Bailey…

Bailey was not necessarily an important person in my life, but she was the first person to make me believe I had what it took to live a life less lonely.

It all started with my Sonic days. Whilst working there a short, blonde girl with a mole just below her left cheek suddenly appeared before me, making drinks. I asked one of the other cooks who she was. They responded merely with a shrug and, “The new girl.” I wanted to know more about her. Everyone said she was extremely shy. On the list I saw Bailey written for the carhops later on in the week. “Who’s that?” I asked.

“That’s the shy girl.”

“Ahhh.” I said, “Don’t worry, I’ll get her to talk.” I was joking of course, as my luck with girls (especially Sonic ones) had proven pathetic. The rare occasions I mustered up the courage to awkwardly ask a girl out I was either stood up or shut down for “polite” reasons like “I’m not ready yet.” following a breakup, only to find out another cook was going out with her that weekend. The lie was more upsetting than the shut down. Nothing worse than finding out other people don’t think you can take it. On that day where our work schedules once again coincided, I took my lunch break the same time as Bailey. In the back was one small table where we ate. I talked to her briefly and another carhop came back to grab some cups. “Anybody know whose car that is out there?” She asked, referring to my Mini Minivan with Duct tape on the side door.

“Oh, that’s Errol’s.” She laughed and Bailey seemed confused.

“That would belong to him.”

“I know, right?” I said, “He’s such a weird dude. Kind of a dick, too.” I continued to talk shit on myself in the third person while the carhop humored me, and after she left Bailey asked who Errol was. I pointed at myself.

“What?! No you’re not.”

“Yes I am!”

“I don’t believe you.”

“Wanna see my Driver’s license?”

She did.

Okay. I pulled out my license and handed it to her. Her laugh was powerful. It would have knocked me off my feet if I weren’t sitting. Our friendship began there, and we exchanged shifts to work together and stayed late after close, talking about the infamous Nate the Snake. I showed her my music collection, which was the talk of the high school I went to. She lived in an extremely small town just a few miles over. We were hitting it off, if you didn’t count the fact that she had a boyfriend at the time. Everyone at Sonic knew that I liked her, and they looked at me with this look of pity; like I was a poor injured puppy trying to cross the street. They all stopped in their cars to let me cross, but no one volunteered to get out. Bailey and I exchanged phone numbers and talked late and often.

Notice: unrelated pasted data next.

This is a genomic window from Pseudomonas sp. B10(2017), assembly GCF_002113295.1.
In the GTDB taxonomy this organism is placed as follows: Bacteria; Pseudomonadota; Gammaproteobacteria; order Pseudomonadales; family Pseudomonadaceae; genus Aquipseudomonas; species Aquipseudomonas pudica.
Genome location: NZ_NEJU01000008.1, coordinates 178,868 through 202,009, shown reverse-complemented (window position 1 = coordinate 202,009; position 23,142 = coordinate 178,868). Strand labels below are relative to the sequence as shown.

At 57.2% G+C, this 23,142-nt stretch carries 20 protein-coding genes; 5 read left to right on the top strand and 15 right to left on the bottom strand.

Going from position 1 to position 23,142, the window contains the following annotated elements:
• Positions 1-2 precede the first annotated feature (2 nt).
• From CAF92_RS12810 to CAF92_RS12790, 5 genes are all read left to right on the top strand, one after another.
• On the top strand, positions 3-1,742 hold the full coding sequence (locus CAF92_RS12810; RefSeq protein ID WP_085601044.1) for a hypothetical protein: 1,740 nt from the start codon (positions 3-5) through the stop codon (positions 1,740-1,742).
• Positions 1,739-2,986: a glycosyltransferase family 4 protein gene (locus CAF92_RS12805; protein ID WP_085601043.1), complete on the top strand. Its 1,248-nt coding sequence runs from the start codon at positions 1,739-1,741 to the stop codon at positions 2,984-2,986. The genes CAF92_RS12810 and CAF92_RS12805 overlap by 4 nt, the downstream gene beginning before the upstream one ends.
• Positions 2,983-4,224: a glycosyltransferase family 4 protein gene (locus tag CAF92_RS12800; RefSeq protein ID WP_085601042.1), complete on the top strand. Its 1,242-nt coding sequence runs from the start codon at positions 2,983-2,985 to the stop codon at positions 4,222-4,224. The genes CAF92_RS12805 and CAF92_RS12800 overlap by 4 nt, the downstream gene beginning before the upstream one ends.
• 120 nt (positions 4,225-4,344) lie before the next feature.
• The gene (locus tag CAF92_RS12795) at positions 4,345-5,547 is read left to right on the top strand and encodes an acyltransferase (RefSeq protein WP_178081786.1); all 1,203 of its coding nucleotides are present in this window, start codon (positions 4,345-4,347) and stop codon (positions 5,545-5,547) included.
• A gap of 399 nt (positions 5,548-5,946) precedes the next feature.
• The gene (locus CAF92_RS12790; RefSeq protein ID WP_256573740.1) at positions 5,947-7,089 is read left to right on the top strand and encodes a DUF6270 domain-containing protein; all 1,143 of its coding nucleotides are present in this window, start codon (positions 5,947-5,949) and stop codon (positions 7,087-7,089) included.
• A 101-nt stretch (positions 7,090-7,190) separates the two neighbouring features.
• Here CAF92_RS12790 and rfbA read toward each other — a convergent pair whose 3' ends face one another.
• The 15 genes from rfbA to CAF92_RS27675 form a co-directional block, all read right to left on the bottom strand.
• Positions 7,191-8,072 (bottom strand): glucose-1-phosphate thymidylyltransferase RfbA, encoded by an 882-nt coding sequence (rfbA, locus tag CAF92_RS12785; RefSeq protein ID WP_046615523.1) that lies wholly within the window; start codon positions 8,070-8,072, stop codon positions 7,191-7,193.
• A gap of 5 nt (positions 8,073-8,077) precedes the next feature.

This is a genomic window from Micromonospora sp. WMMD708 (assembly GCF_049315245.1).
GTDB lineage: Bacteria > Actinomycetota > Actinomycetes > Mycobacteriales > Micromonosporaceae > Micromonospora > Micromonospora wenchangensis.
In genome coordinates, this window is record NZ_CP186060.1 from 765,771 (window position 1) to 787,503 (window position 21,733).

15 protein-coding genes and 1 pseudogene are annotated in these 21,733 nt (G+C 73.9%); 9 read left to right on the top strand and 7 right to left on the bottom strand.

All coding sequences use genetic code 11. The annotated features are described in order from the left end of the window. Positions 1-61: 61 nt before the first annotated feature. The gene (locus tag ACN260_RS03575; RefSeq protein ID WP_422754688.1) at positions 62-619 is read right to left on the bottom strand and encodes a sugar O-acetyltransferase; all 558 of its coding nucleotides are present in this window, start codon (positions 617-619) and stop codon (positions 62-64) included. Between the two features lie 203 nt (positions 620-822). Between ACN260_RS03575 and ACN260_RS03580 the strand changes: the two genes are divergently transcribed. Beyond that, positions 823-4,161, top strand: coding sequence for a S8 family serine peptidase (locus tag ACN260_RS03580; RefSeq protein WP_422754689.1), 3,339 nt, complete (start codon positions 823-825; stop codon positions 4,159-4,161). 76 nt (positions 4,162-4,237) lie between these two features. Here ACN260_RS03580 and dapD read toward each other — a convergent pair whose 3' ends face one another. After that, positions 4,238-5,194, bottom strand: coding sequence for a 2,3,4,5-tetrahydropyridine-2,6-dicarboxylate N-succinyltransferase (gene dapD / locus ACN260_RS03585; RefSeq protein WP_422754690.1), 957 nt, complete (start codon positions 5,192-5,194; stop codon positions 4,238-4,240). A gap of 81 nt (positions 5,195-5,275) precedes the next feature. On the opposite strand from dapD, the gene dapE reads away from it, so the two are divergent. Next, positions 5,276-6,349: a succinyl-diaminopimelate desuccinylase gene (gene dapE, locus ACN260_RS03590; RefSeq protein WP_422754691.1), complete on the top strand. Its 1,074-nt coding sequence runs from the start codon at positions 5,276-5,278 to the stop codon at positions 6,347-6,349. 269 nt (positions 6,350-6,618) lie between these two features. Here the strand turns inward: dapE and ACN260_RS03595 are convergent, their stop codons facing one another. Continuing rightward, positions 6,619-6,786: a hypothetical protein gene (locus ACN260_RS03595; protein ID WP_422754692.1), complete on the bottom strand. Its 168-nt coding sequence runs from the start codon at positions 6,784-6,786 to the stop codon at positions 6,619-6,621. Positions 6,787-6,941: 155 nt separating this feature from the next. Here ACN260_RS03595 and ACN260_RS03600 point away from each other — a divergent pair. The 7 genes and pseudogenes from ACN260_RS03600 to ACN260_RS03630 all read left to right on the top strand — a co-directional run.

Her and the boyfriend began to get a little rocky, as high school relationships often (always) do. While their switch was flipped off I saw Bailey eyeing the employee schedule and looking a bit confuzzled. “What’s this?” She asked, pointing at a spot on Sunday where it said she was due in at 7, and then again at 11.

“That’s the monthly meeting.”

“Well, why would they schedule me so close like that? I don’t live in this town. Can I skip it?”

“I don’t know. If you skip three you’re fired.”

“What about church?” She said with a smile.

“That’s awfully early for a sermon.”

“Damn it. What am I supposed to do for three hours?”

This was my chance.

“You could hang out with me if you want. There’s this awesome breakfast diner we could go to and then just hang out at my place until you have to go to work.” I braced myself for the shut down, or the excuse, or the infamous maybe that never swings to yes.

“Yeah, that sounds fun.”

Holy shit. That was it! Call it what you want, but I’m calling it a date. The first girl to say yes. I was ecstatic.

Too bad I got fired before that week was up.

Ba-dum Chhhhhhh.

I was able to talk to Bailey before that Sunday, however, and she said she was still interested in hanging out when the meeting was over. I met up with her and took her to Country Kitchen, where we ate food worthy of a midwestern diner before retreating back to my friend’s basement I was living in to watch some Aqua Teen Hunger Force and converse. She changed at around 10:30 into her Sonic clothes and I offered to run her by my old home, post our Clash raid that recently occurred. I walked her in and she bore witness to our destruction.

The thing that peaked her interest the most was the sliding glass door that had exploded in a web, but hadn’t shattered. We walked up to it and I touched the center, immediately cutting my finger. I dropped her off and our relationship deteriorated after that because I began dating Misty, who found out about our late night phone calls and was not happy. I often wonder what my life would be like in an alternate dimension where I continued to pursue Bailey. She wasn’t a big part of my life, but she gave me that one yes that I needed to feel special, and for that I’ll always be thankful.

When I see a web of broken glass I think about that Sunday morning when I came in with the breeze and Bailey and poked the center of the spot on the sliding door. The shattered glass sparks memories of the first girl to reciprocate interest in me. It’s one of the few thoughts that will have a strong hold on my mind, even as it decays. If I find myself driving down the road, and my worst fear comes to life, a flat at fifty, I’ll spin out of control and probably hit a pole. My head will smash the windshield. After I awaken from my temporary blackout, I’ll see a foggy web in the foreground. It’s the spot where my head collided, and she’ll enter my mind. I’ll reminisce that short-lived relationship for the next few moments of my short life, before drifting off into a blissful blackness. I’ll die thinking of Bailey.

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